Guest blogpost by Amadea Kezar M.Sc. PT, Pelvic health physiotherapist:
When was the last time you looked at your vulva, if ever? If you can’t recall you’re in good company. Few of us have investigated but it’s time we did. Vulvar exams are important in order to spot changes early and to be able to clearly describe them to your healthcare providers.
In my work I often assist women in “taking a peek” and I understand if it feels daunting. Historically women really haven’t been encouraged to have a great relationship with their vulva, but I assure you demystifying this area is an important step toward ownership and better pelvic health.
So let’s do it together?!
Just so we’re oriented, the vulva is the external genitalia or what we can see easily with our mirror. The vagina is the canal inside the opening. Now we’re really ready.
- We’re going to handsy so use clean dry hands.
- Position yourself as I am above, allowing the knees to fall outward. Place pillows under your knees if needed and hold a mirror in one hand.
- Starting at the “Mons Pubis”, over the pubic bone where there may be hair, observe labia majora and scan the skin down to the anus.
- Are there white, red or patchy areas?
- Are there cuts, sores or swelling?
- Is there thickening of the skin like new lumps, growths, moles, or warts?
- Apply gentle pressure to the skin with your free hand to detect any tenderness, itching or lumps that may be unseen and compare both sides.
- Use that hand to separate the labia and continue to look and feel.
- Check the clitoris and the surrounding area. You should be able to freely pull the prepuce back exposing more of the clitoris without discomfort.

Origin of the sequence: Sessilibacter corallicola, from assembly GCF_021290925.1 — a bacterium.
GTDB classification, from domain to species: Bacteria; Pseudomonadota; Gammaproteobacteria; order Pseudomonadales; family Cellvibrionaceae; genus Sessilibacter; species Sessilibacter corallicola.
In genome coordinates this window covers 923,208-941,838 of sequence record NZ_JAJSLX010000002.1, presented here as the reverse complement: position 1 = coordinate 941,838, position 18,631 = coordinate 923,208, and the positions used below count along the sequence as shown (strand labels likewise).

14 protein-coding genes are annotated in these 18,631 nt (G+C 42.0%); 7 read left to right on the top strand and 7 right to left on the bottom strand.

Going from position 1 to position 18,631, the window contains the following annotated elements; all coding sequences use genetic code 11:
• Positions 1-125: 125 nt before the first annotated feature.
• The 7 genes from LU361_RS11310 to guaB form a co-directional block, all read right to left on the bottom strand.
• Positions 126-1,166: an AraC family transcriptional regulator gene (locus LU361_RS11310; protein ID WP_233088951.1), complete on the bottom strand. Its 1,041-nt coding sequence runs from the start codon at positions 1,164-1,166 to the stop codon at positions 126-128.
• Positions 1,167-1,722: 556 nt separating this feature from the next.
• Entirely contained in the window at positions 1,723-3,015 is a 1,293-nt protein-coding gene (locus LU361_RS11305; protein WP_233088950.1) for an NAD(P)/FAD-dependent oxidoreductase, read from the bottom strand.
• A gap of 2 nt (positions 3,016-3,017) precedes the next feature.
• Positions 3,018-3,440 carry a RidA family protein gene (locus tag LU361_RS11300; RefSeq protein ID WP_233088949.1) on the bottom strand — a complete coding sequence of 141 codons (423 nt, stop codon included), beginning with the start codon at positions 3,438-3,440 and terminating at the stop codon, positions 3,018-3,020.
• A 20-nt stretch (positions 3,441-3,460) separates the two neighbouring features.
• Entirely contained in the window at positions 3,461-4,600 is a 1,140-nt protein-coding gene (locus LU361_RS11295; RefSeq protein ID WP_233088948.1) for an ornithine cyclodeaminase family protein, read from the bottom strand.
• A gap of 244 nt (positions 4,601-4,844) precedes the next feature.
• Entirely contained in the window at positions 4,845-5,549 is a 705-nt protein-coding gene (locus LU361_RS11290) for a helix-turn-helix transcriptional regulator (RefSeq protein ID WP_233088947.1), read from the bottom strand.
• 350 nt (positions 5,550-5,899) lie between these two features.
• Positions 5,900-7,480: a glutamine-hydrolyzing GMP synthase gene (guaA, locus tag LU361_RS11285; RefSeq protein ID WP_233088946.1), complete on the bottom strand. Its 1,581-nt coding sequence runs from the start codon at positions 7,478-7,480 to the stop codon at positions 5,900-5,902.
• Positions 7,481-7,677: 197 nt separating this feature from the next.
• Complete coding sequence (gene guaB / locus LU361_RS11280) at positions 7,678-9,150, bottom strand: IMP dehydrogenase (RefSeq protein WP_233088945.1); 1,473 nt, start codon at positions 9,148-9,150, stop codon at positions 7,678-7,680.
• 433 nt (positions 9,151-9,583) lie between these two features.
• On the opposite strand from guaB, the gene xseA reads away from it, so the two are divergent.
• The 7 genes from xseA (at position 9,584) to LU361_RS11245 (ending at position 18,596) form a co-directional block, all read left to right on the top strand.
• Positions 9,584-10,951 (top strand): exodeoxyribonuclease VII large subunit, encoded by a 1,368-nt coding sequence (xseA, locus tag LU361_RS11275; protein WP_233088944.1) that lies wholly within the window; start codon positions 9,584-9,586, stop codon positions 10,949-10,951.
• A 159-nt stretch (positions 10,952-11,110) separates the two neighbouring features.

- Examine the skin around the vaginal opening.
- Check the labia minora. Has their size changed?
- Continue down to the perineum and finally the anal opening.
It’s fine if you have to move around a bit to find better light or a better angle. The point is to have a good look so don’t be shy to pull out a flashlight. A girl’s got to see!
If you do find something out of the ordinary contact your doctor. It’s better to know than to not.
Try to do it once a month, especially if you’re experiencing pain or itching in the area. A great time to do it is in a dry tub just before taking a shower if finding the time is a challenge.
Viva La Vulva!
Image iStock by Getty Images owned and labelled by Amadea Kezar 2020
Amadea Kezar, M.Sc. PT, Pelvic health physiotherapist, is a clinician, speaker and owner of ASK Physiothérapie, a pelvic health clinic in Montreal, Canada. For more info visit www.askphysiomontreal.com
Amadea Kezar is a certified physiotherapist and member of the Ordre Professionel de la Physiothérapie du Québec (OPPQ). She holds a Masters degree in physiotherapy from McGill University and is specialized in Pelvi-Perineal Re-education for men and women. In addition to treating urinary, ano-rectal and pre-postnatal dysfunction she has a particular interest in persistent pelvic and genital pain.